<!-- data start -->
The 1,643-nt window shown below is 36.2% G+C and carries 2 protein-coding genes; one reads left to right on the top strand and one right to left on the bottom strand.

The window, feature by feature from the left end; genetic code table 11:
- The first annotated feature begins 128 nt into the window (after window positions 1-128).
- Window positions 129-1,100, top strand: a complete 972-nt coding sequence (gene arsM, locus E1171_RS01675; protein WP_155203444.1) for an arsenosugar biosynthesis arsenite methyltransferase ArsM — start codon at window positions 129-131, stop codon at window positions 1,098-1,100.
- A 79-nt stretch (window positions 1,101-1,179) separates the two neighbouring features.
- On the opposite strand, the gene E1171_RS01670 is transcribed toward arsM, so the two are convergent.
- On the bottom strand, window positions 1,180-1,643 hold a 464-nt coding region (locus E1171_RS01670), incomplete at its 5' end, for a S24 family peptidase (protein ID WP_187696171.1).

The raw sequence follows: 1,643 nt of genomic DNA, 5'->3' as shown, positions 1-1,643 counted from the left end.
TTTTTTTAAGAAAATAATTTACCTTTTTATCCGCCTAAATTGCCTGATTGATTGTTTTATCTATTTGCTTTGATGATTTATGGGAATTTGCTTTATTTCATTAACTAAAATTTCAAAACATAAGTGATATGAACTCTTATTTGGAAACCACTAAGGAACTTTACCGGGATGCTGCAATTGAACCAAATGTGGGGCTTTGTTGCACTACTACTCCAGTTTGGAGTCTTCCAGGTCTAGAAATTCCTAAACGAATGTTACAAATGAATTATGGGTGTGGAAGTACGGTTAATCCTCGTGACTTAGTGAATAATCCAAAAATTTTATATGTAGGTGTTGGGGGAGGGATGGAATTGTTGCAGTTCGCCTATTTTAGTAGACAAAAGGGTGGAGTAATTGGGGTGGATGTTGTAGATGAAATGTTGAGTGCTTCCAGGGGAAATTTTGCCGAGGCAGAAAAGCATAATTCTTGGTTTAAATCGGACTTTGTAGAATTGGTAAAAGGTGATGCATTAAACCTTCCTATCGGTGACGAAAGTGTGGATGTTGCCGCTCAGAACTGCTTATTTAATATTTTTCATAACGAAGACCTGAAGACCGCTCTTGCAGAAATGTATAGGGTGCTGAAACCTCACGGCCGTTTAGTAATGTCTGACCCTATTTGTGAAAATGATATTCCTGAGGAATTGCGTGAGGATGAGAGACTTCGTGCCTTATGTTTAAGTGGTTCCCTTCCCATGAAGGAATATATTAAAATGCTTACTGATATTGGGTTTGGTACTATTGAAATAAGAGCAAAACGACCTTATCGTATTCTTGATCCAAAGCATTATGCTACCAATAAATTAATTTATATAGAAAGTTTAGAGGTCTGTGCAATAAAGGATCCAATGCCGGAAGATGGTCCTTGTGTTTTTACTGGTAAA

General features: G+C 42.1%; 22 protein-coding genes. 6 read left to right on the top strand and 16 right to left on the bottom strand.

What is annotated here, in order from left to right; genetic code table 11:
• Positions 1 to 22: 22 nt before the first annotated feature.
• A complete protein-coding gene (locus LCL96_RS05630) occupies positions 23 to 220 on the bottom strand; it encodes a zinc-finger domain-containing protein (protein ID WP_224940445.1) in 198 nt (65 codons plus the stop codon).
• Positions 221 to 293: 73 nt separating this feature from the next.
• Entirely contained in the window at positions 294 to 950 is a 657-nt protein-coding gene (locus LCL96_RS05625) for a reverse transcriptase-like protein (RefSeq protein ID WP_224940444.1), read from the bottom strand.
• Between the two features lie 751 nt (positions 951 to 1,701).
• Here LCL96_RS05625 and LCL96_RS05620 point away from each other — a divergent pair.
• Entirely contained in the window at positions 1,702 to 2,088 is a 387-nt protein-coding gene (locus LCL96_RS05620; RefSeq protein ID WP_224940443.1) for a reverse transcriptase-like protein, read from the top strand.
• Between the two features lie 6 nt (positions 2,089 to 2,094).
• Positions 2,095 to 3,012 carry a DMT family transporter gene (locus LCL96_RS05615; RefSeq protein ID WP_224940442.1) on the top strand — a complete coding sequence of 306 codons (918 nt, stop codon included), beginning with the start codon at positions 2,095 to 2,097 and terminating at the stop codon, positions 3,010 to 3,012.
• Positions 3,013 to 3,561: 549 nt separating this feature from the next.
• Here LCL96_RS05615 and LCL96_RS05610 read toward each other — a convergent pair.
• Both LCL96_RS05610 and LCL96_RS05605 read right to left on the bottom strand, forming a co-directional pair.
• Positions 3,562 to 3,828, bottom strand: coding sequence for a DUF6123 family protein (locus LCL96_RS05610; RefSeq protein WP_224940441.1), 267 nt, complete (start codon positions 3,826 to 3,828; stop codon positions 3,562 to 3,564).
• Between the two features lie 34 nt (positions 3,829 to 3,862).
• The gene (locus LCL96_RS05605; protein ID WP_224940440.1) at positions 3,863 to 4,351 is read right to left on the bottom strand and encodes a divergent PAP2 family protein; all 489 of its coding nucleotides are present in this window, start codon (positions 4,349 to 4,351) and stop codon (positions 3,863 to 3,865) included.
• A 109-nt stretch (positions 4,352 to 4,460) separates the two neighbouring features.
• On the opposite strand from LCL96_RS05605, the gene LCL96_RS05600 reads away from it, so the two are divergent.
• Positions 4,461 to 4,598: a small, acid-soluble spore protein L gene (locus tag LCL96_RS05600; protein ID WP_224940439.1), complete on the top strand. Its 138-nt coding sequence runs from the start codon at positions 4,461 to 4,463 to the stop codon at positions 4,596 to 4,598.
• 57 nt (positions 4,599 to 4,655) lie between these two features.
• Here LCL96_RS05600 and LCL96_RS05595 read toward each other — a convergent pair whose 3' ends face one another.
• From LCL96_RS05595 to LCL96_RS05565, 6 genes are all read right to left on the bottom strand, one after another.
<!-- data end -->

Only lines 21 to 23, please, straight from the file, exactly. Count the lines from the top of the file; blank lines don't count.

• Positions 3,013 to 3,561: 549 nt separating this feature from the next.
• Here LCL96_RS05615 and LCL96_RS05610 read toward each other — a convergent pair.
• Both LCL96_RS05610 and LCL96_RS05605 read right to left on the bottom strand, forming a co-directional pair.